Boosting my self-care routine includes:

  • Getting enough sleep: A good night’s rest is essential for mental and physical health, even more so when you’re going through difficult times. Getting enough sleep gives you more resilience to accept when you need to slow down and retreat.

  • Staying hydrated: Whether you’re wintering in the winter season or during a hard life experience, you need to stay hydrated. Adequate hydration keeps your joints lubricated, reduces infections, and improves your moods. In winter, I aim to drink three liters of warm lemon water daily, plus a few cups of Sutherlandia tea.

  • Daily doses of sunlight: We’re fortunate in South Africa to have plenty of sunshine during winter. I make sure I go outside and soak up as much sunlight as possible in between work tasks. This is vital for sufficient Vitamin D and for keeping my spirits up while warming on cold days.

  • Practicing yoga: While I’m not particularly good at sticking to my yoga routine, I recognize how important it is to start my day with some gentle body movements. I try to incorporate 20 to 30 minutes of yoga every morning before starting my work day.

  • Daily walks in nature: I'm truly blessed to be living on one of the most beautiful farms in Johannesburg! This winter, I take our dog for a quick 10-minute walk in the early morning and then I try to do a longer walk in the afternoons. Walking in nature rejuvenates my soul while helping me to stay mindful of the changing seasons and what my body needs.

  • Eating nourishing food: Think heartwarming soups, soulful casseroles, and the occasional square of dark chocolate! Eating nourishing food protects your immune system during dark times while giving you the energy to deal with the wintering experience.


My wintering self-care routine includes reading soul-restoring books, permitting myself to sleep in a bit later on weekends, and keeping up with my meditation practice.


3. Identifying the Best Rest for the Day

Wintering is a time of rest but there are numerous ways of doing this. Knowing what kind of rest I need, on any particular day, requires being present and listening to my body. While I try to stick to a daily routine that incorporates my work and personal tasks, I allow myself some flexibility so that I can integrate the rest required to restore my mind, body, and soul.


I acknowledge that it’s easier to fully embrace rest when I have the freedom to manage my daily diary. If you’re in employment, you may have to take the occasional day off from work or ensure you incorporate rest during your lunch break or when you get home in the evenings.


Here are the different types of rest you can consider during your wintering periods:

  • Mental breaks: Journaling, taking mindful walks, and meditating are perfect ways you can switch off and give your mind a rest.

  • Physical breaks: Incorporating gentle body movements and naps into your daily life allows you to slow down and recover from heavy periods of physical activity.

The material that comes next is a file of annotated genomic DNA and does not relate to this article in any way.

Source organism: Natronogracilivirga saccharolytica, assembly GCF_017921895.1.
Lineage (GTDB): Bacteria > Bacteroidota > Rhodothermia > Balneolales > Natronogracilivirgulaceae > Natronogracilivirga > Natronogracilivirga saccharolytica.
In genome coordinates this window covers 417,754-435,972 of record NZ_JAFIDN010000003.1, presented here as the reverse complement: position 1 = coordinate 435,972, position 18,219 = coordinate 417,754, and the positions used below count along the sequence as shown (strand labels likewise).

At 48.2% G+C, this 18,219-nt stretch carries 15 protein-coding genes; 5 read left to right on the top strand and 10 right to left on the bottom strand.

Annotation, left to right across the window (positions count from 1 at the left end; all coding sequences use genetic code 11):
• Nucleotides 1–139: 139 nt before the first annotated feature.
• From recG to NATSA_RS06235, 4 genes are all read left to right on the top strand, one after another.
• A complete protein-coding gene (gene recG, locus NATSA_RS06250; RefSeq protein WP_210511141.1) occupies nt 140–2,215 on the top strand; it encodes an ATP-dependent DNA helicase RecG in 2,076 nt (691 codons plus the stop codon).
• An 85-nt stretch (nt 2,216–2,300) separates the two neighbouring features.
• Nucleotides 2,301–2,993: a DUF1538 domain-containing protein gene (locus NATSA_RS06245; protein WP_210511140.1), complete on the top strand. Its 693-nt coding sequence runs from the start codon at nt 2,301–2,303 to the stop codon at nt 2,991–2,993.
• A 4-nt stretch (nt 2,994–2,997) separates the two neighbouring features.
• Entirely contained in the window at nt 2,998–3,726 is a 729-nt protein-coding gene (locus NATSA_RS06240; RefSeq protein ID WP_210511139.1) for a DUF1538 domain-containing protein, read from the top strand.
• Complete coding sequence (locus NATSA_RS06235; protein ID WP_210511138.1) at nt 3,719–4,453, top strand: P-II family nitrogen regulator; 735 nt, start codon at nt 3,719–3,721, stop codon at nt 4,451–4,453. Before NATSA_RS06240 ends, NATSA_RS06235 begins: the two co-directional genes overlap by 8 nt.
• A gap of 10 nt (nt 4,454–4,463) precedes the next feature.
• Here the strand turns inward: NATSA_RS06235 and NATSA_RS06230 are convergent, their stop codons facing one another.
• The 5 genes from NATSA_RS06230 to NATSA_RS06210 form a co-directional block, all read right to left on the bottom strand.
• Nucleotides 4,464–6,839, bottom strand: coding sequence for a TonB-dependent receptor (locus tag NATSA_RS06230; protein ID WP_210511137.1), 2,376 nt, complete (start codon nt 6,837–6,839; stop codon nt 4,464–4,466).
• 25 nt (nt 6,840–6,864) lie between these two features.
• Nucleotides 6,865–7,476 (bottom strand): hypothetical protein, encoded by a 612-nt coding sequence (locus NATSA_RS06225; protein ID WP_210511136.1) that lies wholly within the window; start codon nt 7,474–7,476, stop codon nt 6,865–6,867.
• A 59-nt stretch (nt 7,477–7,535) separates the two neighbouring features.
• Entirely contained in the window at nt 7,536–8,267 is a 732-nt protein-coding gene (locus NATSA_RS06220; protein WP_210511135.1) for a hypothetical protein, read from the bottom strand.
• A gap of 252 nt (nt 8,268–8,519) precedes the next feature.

• Emotional breaks: Installing healthy boundaries reduces triggers and energy vampires from depleting your well-being.

  • Sensory breaks: Sitting in silence, turning off the car radio or television, and unplugging from social media all help to prevent sensory overload which can exhaust you without you realizing it.

  • Creative breaks: Coloring books, making a smudge stick, or indulging in your favorite creative hobby are wonderful ways to restore your mental and emotional well-being.

  • Spiritual breaks: Connecting with your Higher Power brings you a sense of love, acceptance, and belonging while instilling peace and harmony within yourself.

  • Social breaks: Choosing who you connect with during your wintering is vital and connecting with those you hold close and dear and who respect and love you back is essential.


Some days I need to connect with a special friend, other times I choose to blog, journal, or color in a mandala. Picking the type of break I need every day ensures that I do what's right for my body at that moment. It allows me to drop the resistance and go with the flow, letting my body guide me in the right direction as I transition through winter.


Final Thoughts

Guilt is one of the biggest killers of the wintering process! Full acceptance is the key to releasing the guilt as is the self-awareness that you need to slow down before something as drastic as emotional burnout happens.


There’s no timeline as to how long a spiritual winter takes place although most of us do re-emerge when spring comes. If you’re wintering because of a challenging life experience, your spring season may only come when the time is right for you. Forcing a deadline is harmful and letting go of expectations will help you to drop the reigns and go with the flow.


Embracing a spiritual winter is a transformative and in most cases, a life-changing experience. Whether you choose to do it every year (like me) because your body intuitively knows what is right for you or you’re facing a difficult time, lean into the experience. You will emerge stronger, alive, and beautiful like any creature who undergoes a metamorphosis.


I assure you that the world will still be there BUT this time around, you’re equipped to cope with it and to thrive within it while living a deep and meaningful life.



5 views0 comments


Commenting has been turned off.
bottom of page